How Much Tax Will I Owe on Early Withdrawal?

by Don Rafner

You know that withdrawing funds from your traditional IRA before you turn 59 1/2 usually means a tax hit. But how much you'll pay in taxes, or even whether you'll face any tax penalty at all, depends on a host of factors.

Early Withdrawal

If you withdraw funds from your traditional IRA before you turn 59 1/2, you'll face a double tax hit: You'll have to pay taxes on your withdrawal according to your income-tax bracket, and you'll face an early-withdrawal penalty of 10 percent on the money you withdraw. That can add up to a significant amount of money. If you withdraw $20,000 from your IRA before you hit 59 1/2, and you're at the 28 percent income-tax bracket, you'll pay taxes of $5,600. You'll also face a 10 percent early-withdrawal penalty of $2,000. That comes out to a total tax bill of $7,600.

Housing Exception

There are cases, though, in which you can withdraw money early from an IRA without paying any early-withdrawal penalty at all. You can withdraw up to $10,000 from an IRA penalty-free if you use that money to purchase a first home. Married first-time buyers can withdraw up to $20,000 from IRAs without being penalized. The IRS defines first-time buyer rather unusually: You qualify as a first-time buyer if you haven't owned a principal residence any time during the last two years. This means that you can actually be buying a second or third home and still be considered a first-time buyer.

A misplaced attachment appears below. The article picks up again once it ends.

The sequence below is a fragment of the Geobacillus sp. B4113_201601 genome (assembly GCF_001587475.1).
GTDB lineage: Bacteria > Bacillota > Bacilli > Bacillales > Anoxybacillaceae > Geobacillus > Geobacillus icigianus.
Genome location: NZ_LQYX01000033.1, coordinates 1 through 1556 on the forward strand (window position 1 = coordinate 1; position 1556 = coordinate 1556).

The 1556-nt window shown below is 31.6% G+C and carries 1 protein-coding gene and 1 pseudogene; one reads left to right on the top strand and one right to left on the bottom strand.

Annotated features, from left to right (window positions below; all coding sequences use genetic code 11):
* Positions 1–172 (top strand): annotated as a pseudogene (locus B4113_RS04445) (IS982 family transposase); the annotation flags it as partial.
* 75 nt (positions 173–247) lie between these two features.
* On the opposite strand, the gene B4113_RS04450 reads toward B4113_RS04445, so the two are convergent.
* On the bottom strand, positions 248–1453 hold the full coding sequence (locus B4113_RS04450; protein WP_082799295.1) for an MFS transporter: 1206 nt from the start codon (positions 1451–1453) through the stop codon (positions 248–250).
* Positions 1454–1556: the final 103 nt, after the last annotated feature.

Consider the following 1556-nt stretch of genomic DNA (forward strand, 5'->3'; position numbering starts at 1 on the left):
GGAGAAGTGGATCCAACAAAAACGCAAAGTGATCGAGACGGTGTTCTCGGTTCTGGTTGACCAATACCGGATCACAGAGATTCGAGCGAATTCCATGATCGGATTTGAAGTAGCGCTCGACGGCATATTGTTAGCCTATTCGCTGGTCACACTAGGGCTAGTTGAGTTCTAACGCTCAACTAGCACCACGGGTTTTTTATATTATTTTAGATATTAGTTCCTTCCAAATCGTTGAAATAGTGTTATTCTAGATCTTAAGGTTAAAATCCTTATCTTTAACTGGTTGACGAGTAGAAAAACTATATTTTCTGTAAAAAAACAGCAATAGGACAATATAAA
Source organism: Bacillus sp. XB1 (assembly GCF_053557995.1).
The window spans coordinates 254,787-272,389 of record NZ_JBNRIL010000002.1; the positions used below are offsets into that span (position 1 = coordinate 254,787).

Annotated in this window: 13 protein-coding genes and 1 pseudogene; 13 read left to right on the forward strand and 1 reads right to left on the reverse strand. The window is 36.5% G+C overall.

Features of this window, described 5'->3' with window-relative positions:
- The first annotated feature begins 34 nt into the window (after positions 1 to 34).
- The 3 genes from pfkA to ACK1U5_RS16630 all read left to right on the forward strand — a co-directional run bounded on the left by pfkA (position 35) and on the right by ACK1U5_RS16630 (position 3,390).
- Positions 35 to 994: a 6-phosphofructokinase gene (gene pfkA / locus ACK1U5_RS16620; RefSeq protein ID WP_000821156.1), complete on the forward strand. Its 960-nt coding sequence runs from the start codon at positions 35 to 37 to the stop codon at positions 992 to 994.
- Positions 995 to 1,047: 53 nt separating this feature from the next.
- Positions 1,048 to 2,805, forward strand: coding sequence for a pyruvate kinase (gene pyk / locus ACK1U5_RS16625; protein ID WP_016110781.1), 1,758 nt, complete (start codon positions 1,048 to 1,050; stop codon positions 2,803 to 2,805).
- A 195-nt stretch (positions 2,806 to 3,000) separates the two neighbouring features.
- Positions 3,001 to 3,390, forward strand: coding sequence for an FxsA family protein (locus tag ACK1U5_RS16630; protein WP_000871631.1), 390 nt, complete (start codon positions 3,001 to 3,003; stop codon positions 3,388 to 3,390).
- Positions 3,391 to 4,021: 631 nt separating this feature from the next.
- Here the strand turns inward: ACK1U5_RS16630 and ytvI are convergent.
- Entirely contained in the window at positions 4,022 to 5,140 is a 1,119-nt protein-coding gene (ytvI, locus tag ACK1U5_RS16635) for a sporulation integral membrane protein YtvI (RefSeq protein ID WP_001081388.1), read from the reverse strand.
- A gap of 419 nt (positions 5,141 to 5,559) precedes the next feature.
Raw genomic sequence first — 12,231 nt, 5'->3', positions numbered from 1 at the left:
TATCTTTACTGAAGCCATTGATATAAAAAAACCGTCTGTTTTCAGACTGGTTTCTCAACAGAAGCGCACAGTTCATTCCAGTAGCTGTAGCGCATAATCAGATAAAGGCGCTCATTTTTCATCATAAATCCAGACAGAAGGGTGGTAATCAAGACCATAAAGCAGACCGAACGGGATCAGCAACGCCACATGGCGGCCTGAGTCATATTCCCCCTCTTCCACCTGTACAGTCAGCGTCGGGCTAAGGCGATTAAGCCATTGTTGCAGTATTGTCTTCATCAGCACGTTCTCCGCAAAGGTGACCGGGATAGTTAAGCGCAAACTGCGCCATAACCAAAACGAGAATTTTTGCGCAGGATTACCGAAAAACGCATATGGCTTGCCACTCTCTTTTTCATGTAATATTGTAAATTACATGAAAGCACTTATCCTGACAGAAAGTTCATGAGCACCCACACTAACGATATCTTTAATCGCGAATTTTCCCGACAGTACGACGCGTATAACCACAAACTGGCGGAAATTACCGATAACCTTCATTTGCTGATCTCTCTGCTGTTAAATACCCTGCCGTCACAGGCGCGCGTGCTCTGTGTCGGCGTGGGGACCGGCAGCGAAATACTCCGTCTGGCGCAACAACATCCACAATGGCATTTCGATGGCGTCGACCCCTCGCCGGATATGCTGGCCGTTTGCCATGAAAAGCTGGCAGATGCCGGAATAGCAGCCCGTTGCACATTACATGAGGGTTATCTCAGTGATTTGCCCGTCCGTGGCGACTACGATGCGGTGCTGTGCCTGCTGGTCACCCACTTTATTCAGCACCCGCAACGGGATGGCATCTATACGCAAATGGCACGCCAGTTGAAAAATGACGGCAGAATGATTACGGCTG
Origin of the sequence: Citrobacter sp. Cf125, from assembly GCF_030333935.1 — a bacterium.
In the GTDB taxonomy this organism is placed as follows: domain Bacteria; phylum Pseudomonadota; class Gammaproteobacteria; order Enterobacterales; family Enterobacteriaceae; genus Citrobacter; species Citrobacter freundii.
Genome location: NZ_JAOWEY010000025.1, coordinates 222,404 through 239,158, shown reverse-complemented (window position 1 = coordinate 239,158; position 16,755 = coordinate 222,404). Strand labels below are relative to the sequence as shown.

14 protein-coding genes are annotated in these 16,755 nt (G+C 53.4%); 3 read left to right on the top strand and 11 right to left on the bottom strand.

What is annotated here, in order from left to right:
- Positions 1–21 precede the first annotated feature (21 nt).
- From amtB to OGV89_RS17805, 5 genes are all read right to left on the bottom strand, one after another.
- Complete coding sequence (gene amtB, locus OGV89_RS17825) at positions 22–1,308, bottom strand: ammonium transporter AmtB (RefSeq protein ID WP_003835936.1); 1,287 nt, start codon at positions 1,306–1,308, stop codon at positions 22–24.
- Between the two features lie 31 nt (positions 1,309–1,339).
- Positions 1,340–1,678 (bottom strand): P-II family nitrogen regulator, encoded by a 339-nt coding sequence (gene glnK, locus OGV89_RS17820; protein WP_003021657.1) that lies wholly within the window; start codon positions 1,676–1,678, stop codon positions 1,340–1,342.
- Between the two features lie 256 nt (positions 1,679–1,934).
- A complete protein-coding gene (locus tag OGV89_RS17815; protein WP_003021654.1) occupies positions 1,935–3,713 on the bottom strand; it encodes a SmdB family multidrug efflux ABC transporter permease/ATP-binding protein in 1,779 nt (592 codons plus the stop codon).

Education Exception

The government also provides a penalty-free exception if you withdraw funds from an IRA early to pay for your higher education. You can also withdraw money early to pay for the higher-education costs of your spouse, children or grandchildren. You must make sure, though, that you use your IRA funds to pay for a college, vocational school or university that is accredited. You can use your IRA dollars to pay for tuition, books, room and board and other equipment.

Exceptions Don't Eliminate Taxes

Be careful, though. While the housing and higher-education exceptions for early withdrawals do eliminate the 10 percent early-withdrawal penalty, they don't erase your tax obligations. You'll still have to pay taxes at your normal tax rate on the dollars that you withdraw from your traditional IRA, even when you withdraw those dollars to buy a first house or pay your college tuition.

About the Author

Don Rafner has been writing professionally since 1992, with work published in "The Washington Post," "Chicago Tribune," "Phoenix Magazine" and several trade magazines. He is also the managing editor of "Midwest Real Estate News." He specializes in writing about mortgage lending, personal finance, business and real-estate topics. He holds a Bachelor of Arts in journalism from the University of Illinois.